Life Imitating Art

I am lucky enough to only live 2 miles away from my workplace, so most days I come home for my lunch hour. I took the dogs a 20 minute walk before I came home and then I made myself some beans on toast for lunch. I flicked on the TV, for noise mostly , while I ate and I got drawn into a daytime soap opera story line : a couple had a baby 2 months prematurely and he was whisked off to Special Care immediately. While they were still in the delivery suite, they were in shock as they were not expecting him so early, and they called him Joshua as they decided it was a strong name and he would have some battles to fight. I was then hooked and I watched with horror, and familiarity, as they visited their son in an incubator, all connected to wires and monitors. Then the Doctor came after scans, and told them that he had suffered a massive bleed on the brain and that he would be brain damaged and so compromised, that they recommended turning off the life support and letting him go, to be continued….

This  felt like a familiar tale – other than the fact that our Joshua was overdue not premature and he had a stroke, rather than a hemorrhage – but I was gripped. We too had the SCBU experience and those all important, revealing scans which delivered some devastating news when our Joshua was 4 days old. But unlike on the soap opera, thankfully, nobody ever suggested turning off his life support and that he should be allowed to be released from a life with no quality to it.  It made me feel sick to even contemplate being given that choice and responsibility for life and death. Instead they delivered our news with no guarantees : he has suffered devastating brain damage and so he may not see, hear, walk or talk. We were told to take our baby home, after 11 days in Special Care, and to treat him like a ‘normal baby’ and see what develops. Of course we had no choice but to love him, care for him and see what he was able to achieve as he grew.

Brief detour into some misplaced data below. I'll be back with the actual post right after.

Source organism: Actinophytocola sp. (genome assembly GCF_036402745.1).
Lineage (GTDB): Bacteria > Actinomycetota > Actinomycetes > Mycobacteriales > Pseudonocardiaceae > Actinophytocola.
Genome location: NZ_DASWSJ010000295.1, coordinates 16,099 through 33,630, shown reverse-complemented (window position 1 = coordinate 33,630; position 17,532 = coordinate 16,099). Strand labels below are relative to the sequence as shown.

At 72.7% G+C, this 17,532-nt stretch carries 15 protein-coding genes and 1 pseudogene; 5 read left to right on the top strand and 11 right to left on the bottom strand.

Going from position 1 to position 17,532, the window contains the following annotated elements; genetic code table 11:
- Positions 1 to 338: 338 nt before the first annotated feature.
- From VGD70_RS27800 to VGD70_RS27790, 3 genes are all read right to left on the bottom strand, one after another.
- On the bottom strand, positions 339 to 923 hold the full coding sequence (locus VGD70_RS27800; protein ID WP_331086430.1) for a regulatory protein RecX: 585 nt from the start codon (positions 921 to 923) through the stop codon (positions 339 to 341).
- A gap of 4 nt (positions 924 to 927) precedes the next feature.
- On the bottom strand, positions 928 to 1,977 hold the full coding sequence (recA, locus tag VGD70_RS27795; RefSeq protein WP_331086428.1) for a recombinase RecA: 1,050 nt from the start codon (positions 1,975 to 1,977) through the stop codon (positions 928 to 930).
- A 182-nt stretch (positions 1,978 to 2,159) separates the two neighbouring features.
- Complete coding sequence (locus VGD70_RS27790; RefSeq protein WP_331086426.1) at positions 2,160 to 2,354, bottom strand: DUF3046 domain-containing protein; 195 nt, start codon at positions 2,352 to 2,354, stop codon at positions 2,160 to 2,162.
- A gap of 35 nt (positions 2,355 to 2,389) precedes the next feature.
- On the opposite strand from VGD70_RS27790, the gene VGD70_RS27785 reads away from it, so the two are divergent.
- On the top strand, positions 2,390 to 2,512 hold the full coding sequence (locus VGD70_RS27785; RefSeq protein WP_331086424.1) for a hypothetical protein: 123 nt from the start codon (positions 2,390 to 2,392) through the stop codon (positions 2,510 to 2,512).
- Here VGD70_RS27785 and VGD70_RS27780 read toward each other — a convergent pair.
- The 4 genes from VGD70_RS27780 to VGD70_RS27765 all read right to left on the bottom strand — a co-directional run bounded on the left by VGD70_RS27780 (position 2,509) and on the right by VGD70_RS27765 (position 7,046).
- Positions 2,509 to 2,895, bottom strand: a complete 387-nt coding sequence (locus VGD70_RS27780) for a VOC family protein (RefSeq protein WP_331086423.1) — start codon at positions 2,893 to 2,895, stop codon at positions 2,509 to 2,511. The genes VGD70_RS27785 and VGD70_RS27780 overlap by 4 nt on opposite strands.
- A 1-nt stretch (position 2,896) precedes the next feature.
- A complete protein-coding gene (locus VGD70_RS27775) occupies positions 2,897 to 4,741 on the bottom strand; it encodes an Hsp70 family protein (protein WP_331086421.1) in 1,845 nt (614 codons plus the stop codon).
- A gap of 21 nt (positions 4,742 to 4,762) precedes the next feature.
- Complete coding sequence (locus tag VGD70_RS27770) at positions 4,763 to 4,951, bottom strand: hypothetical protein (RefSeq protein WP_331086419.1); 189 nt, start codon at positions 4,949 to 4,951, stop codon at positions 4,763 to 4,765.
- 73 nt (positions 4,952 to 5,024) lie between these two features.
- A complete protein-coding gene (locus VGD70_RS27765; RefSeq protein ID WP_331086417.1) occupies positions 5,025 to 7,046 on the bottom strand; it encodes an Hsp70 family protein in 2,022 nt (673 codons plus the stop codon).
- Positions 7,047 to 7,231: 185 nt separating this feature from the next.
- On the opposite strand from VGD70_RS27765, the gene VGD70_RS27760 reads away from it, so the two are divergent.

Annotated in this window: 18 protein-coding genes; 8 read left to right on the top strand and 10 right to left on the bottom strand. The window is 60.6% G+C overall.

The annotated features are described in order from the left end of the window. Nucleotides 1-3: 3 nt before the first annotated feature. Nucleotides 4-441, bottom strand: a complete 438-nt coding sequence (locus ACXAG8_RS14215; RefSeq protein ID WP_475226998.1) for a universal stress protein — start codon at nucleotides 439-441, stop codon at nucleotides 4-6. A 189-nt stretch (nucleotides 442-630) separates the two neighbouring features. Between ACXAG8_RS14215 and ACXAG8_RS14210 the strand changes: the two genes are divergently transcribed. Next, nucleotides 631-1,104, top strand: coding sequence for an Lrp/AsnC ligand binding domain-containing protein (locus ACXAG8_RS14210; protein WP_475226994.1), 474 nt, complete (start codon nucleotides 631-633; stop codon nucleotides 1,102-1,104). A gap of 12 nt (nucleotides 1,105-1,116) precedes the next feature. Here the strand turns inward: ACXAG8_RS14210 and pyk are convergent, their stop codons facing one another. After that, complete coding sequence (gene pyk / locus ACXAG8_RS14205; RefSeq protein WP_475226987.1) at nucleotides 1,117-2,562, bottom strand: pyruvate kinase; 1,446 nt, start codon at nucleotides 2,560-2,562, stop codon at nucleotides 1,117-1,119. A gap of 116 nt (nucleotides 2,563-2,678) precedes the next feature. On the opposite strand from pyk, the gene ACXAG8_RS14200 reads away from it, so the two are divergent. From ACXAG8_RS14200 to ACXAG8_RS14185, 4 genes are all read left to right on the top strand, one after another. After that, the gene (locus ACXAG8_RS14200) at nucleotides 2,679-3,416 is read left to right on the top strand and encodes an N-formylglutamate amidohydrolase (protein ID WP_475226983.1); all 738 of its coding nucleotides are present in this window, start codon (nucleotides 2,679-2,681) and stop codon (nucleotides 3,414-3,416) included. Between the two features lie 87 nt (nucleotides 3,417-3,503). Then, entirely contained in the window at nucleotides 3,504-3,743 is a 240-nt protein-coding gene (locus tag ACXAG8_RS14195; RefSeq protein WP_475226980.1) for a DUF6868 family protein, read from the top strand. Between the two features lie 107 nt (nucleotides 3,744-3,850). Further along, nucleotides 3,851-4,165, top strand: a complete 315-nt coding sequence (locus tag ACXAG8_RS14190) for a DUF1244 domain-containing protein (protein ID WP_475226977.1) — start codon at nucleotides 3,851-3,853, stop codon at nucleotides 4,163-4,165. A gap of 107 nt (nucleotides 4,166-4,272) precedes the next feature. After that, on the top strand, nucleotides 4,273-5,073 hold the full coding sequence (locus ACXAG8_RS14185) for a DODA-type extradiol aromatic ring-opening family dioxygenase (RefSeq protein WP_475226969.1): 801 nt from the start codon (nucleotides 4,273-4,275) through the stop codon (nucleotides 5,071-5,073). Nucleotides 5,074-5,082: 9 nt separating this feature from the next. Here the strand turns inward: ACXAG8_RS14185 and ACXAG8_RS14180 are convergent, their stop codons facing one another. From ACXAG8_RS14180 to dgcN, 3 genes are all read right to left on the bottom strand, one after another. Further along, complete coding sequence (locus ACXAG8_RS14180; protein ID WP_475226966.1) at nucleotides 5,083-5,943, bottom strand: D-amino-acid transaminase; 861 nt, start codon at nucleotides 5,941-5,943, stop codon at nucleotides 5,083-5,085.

I often think that I would love to take Joshua back to hospital and back to Special Care, to show the Doctors just how much he has achieved in 18 years, as they will never know. they send tiny babies home with frightened parents, with a diagnosis hanging over their heads, but will never get to hear how that all worked out. I would also like to meet parents like us, who have just been delivered a blow, and to show them that it does not need to be doom and gloom and to give them some hope. If I had met 18 year old Joshua when we had been given his diagnosis, and seen what he has achieved and how much love and mischief he is capable of, it would have saved years and years of heartache and worry as he was growing up. I would like to offer that same glimmer of hope to other distressed parents in that daunting position, as at that painful time, you need all the reassurance that you can get.

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